Thirteen Reasons Why – Proof of Positive Celebrity x sociopolitical interaction

When it was announced that Selena Gomez had been an executive producer on a Netflix version of Jay Asher’s Thirteen Reasons Why I think the world around people were admittedly wary. With such touchy subject matter how would they turn the revered novel into something visual? And then it came out – and we were in awe. It became the Netflix’s most popular show, racking up 3.5 million social volume impressions in the first week following its release. Here’s why that’s important: it’s proof positive that if celebrities are provided with the information to disseminate to their fans we will be establishing an entire generation of socially, politically engaged individuals with actual fact behind their engagement. The fact that the show features powerful messages about mental health and other issues that teens face today means that hopefully, people will be encouraged to talk about their own experiences after talking about the show; and that the stars and in Selena’s case producers, are accessible because of social media makes it that much more powerful – its tangible because of this.

I’ve said it before and I’ll say it again – social media is not the root of all evil; celebrities having an opinion on social issues and politics and expressing them is not cause for telling anyone to shut up and sing – both of these things come together to create a dialogue from which we have a lot to learn. I give Selena mad props for putting herself out there for a project as important as this one. As we learn in Thirteen Reasons Why – everything affects everything.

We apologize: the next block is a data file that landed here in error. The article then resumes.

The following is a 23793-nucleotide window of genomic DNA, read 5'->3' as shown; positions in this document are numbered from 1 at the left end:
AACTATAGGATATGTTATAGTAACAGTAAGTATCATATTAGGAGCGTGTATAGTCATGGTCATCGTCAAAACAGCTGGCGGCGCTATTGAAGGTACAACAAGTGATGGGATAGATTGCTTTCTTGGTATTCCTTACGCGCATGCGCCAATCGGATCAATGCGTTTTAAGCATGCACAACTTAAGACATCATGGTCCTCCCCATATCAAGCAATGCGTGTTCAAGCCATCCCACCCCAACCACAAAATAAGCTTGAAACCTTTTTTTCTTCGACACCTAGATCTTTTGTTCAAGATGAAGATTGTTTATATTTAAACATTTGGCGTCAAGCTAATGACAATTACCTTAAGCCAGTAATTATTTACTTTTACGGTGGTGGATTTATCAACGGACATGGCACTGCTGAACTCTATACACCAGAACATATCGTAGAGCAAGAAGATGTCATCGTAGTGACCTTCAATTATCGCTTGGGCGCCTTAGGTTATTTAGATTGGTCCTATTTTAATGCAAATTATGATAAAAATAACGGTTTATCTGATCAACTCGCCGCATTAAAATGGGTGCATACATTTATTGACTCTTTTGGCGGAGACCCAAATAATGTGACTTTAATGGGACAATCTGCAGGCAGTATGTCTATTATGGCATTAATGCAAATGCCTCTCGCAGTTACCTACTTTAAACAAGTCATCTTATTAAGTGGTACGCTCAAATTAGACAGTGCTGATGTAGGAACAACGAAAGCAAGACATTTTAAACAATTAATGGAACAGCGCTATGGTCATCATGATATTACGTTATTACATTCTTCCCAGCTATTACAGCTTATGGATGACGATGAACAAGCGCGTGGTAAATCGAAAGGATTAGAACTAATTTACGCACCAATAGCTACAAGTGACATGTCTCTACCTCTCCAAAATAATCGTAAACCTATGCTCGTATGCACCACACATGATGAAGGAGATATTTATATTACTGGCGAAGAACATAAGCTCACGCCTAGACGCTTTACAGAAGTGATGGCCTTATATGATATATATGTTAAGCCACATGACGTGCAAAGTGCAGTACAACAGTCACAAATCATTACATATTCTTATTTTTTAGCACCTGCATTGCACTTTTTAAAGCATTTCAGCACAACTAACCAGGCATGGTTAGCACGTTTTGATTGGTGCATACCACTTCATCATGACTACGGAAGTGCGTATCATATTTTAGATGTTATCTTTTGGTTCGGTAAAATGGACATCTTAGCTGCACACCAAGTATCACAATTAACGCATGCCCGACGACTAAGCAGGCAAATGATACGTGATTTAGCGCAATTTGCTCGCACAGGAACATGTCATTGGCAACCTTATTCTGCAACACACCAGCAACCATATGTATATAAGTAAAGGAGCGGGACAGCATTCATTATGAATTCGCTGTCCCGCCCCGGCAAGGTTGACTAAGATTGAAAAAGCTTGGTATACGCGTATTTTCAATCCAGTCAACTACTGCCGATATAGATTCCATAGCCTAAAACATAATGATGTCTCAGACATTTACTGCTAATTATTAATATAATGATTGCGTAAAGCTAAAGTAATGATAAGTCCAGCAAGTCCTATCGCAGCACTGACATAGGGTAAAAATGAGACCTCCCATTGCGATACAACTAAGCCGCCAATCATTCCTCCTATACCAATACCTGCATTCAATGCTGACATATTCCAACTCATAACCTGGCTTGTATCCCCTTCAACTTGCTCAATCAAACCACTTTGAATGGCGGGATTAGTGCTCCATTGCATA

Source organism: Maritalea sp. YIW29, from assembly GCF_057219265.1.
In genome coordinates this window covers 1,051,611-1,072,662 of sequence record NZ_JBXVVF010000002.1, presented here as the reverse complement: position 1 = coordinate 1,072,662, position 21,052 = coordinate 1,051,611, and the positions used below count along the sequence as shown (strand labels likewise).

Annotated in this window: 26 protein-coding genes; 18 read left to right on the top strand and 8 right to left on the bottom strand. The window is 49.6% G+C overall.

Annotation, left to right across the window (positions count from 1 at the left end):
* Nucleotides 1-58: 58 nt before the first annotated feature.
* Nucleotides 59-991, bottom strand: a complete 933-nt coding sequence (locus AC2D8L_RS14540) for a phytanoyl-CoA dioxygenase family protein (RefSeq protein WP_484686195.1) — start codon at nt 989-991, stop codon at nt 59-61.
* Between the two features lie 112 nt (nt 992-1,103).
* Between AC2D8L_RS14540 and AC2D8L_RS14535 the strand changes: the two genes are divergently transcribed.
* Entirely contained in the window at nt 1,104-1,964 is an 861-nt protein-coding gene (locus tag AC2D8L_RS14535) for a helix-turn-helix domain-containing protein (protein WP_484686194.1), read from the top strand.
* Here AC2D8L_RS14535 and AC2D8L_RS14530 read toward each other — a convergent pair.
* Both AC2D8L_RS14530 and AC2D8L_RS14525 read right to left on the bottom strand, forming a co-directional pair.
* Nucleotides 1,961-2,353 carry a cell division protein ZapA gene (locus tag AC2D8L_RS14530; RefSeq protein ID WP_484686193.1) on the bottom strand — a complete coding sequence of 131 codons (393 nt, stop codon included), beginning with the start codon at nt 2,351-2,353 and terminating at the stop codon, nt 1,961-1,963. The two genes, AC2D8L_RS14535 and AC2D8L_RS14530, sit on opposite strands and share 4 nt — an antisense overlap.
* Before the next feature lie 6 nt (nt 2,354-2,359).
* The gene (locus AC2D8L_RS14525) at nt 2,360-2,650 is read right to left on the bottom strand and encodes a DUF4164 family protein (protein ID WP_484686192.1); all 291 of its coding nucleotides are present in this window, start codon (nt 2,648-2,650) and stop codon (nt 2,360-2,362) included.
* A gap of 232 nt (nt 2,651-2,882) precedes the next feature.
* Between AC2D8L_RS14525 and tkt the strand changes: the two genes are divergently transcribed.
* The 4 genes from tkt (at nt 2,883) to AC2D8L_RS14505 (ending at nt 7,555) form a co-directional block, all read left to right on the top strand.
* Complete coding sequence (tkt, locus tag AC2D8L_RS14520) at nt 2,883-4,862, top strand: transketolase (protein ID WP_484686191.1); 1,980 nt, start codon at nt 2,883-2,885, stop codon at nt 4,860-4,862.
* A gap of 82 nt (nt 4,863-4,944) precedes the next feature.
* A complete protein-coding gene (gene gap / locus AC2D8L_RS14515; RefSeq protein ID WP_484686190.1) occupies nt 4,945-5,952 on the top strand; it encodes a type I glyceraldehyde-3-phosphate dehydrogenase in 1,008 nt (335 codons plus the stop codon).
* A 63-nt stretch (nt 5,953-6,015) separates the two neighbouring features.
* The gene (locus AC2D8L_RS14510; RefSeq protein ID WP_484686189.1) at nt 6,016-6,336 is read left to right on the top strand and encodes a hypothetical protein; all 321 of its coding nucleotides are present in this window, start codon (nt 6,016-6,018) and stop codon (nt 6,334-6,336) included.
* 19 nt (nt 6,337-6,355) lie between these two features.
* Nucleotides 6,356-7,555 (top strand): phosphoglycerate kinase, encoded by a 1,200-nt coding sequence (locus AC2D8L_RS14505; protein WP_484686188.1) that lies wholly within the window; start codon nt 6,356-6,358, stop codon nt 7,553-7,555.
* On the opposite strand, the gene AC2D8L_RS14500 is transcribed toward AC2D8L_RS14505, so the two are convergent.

Music as a Religion? Maren Morris Might Think So.

In Maren Morris’ ‘My Church’ she uses traditionally religious rhetoric to communicate the depth of her feelings about music and songwriting. In an interview with Genius, Morris described it as ‘a road song’ saying, “I wrote it in a place of inspiration. I get a lot of my songwriting done while driving around Nashville—sometimes it comes to me that way. I tried to write about that feeling, that connection.”

The chorus of the country chart topper sings,

Can I get a hallelujah
Can I get an amen

Feels like the Holy Ghost running through ya
When I play the highway FM
I find my soul revival
Singing every single verse
Yeah I guess that’s my church

Check out the song, and see about the reference to music as religion for yourself.

Refugee Choir Brings People Together

“Imagine as you read this story, the sound of a choir in the distance learning “What a Wonderful World.” Music is truly a universal language.  No matter our differences in religion, politics, or ethnicity, it brings people together”

A choir of refugee’s from across the planet come together to sing in Tacoma, Washington. Though they don’t speak the same language they come together for the universally binding – music. Follow the link below for the full story:

A Case Study on Censorship – Not Ready to Make Nice (Song of the Week)

Does censorship still exist? You’d say no, right? But let’s look at the Dixie Chicks, and  then I’ll ask you again.